icon bookmark-bicon bookmarkicon cameraicon checkicon chevron downicon chevron lefticon chevron righticon chevron upicon closeicon v-compressicon downloadicon editicon v-expandicon fbicon fileicon filtericon flag ruicon full chevron downicon full chevron lefticon full chevron righticon full chevron upicon gpicon insicon mailicon moveicon-musicicon mutedicon nomutedicon okicon v-pauseicon v-playicon searchicon shareicon sign inicon sign upicon stepbackicon stepforicon swipe downicon tagicon tagsicon tgicon trashicon twicon vkicon yticon wticon fm
10 Oct, 2023 09:14

Ukraine looking for more debt deals – Reuters

Bondholders agreed last year to freeze payments until 2024, but Kiev wants to “tap markets early,” the news agency says
Ukraine looking for more debt deals – Reuters

Kiev is negotiating with foreign lenders regarding the restructuring of its debt and is looking for ways to borrow more money, Reuters has reported. It follows a decision by the US Congress to omit additional aid for Ukraine from its latest spending bill.

Ukraine owes some $20 billion to bondholders, who agreed in August 2022 to freeze payments for two years. 

However, the government’s commissioner for public debt, Yury Butsa, has been informally contacting creditors to discuss a new postponement, the news agency said on Monday, citing three sources familiar with the matter.

Formal talks are scheduled to start early next year, but Kiev wants “to tap markets early,” one of the sources explained.

Overhauling the country’s debt is part of the terms of a $15.6 billion loan approved by the International Monetary Fund (IMF) in April.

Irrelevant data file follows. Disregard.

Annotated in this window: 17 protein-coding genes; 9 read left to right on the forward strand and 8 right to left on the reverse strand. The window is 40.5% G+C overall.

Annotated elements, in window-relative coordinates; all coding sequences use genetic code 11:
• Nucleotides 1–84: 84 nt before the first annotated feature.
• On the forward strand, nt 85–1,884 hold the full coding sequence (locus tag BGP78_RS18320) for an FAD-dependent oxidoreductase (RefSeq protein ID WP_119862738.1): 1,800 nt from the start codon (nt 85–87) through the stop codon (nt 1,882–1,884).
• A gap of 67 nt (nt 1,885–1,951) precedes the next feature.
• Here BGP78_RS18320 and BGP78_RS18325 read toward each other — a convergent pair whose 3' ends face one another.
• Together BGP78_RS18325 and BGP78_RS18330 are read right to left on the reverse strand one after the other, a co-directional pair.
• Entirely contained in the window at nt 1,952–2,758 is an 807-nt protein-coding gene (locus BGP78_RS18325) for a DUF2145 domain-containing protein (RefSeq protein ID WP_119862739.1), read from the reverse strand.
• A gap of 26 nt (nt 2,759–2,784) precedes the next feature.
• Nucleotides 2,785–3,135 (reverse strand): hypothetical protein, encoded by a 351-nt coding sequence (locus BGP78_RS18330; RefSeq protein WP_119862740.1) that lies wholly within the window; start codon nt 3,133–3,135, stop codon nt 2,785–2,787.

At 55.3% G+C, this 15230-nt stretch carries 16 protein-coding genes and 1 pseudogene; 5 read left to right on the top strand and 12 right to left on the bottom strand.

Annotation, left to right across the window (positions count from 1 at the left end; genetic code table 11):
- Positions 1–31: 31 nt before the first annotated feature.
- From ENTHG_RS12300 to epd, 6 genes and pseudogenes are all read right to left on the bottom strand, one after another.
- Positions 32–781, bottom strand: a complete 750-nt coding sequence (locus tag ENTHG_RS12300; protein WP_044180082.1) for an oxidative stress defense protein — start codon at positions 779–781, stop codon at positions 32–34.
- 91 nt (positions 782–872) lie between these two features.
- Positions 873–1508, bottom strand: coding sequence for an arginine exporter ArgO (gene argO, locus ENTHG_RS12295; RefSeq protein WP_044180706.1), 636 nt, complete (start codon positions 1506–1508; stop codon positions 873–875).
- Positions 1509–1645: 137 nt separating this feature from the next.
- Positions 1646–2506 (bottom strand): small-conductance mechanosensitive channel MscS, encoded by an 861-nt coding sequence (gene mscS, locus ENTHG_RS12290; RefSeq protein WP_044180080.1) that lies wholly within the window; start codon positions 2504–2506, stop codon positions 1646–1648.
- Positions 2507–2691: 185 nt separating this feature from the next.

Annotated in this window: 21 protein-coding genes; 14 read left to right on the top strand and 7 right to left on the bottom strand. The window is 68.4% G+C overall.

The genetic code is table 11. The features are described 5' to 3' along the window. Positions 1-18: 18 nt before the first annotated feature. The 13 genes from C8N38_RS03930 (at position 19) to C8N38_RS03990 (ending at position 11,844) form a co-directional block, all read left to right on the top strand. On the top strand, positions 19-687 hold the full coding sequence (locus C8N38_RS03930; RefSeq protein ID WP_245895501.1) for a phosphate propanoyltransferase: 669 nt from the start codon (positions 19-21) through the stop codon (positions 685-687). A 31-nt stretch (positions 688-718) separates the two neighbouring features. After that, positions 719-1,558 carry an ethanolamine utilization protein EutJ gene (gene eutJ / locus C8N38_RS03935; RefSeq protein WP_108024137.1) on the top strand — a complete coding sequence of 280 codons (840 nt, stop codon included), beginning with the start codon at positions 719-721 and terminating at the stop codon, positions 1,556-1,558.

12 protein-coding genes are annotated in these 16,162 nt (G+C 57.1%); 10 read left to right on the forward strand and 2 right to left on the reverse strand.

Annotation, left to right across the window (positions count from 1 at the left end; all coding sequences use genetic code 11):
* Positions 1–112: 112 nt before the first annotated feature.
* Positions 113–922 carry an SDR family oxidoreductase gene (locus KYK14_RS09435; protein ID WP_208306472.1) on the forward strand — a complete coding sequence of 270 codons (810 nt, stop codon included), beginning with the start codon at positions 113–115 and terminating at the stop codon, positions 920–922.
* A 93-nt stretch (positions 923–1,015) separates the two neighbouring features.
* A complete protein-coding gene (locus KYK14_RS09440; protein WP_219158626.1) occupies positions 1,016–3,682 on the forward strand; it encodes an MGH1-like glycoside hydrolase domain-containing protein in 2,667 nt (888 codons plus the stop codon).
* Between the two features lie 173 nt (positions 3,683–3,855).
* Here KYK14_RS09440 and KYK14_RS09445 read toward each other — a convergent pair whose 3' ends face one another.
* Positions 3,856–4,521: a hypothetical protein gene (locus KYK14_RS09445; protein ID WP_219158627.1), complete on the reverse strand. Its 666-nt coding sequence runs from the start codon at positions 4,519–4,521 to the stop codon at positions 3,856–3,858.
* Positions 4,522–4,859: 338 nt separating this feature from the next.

According to Reuters, Ukraine wants to issue new bonds to existing holders as part of a proposed restructuring. The lenders will likely require some form of “credit enhancement” – collateral or debt guarantees from Ukraine’s foreign sponsors – one of the sources said.

Last year’s debt relief covered around 75% of Ukrainian bonds and was designed to prevent a default. Prime Minister Dmitry Shmygal said at the time that Kiev had saved almost $6 billion in payments thanks to the scheme.

Major bilateral creditors agreed in March to extend the suspension of Ukrainian debt service to 2027.

BlackRock, one of the world’s largest asset managers, is among the biggest private creditors of Ukraine. It also advises the country’s government on how to “attract private and public capital for implementing large-scale business projects,” according to the office of President Vladimir Zelensky.

Kiev’s efforts to reduce debt payments predate the outbreak of open hostilities with Russia last year. In 2015, a year after a Western-backed armed coup in the capital toppled the Ukrainian government, it restructured some $15 billion in of its bond debt, shortly after receiving a $40 billion bailout package arranged by the IMF.

Ukraine has refused to pay the $3 billion in bonds it owed to Russia, which were purchased in late 2013, claiming that the government of then-president Viktor Yanukovich was forced to issue it by Moscow. A legal battle over the debt, which has since accumulated interest leaving the total amount owed at $4.5 billion, is ongoing in the UK, since the bonds were issued under English law.

Russian MP Vyacheslav Volodin, the chairman of the State Duma, described Ukraine as a bankrupt nation last year, citing its dependence on aid and credit.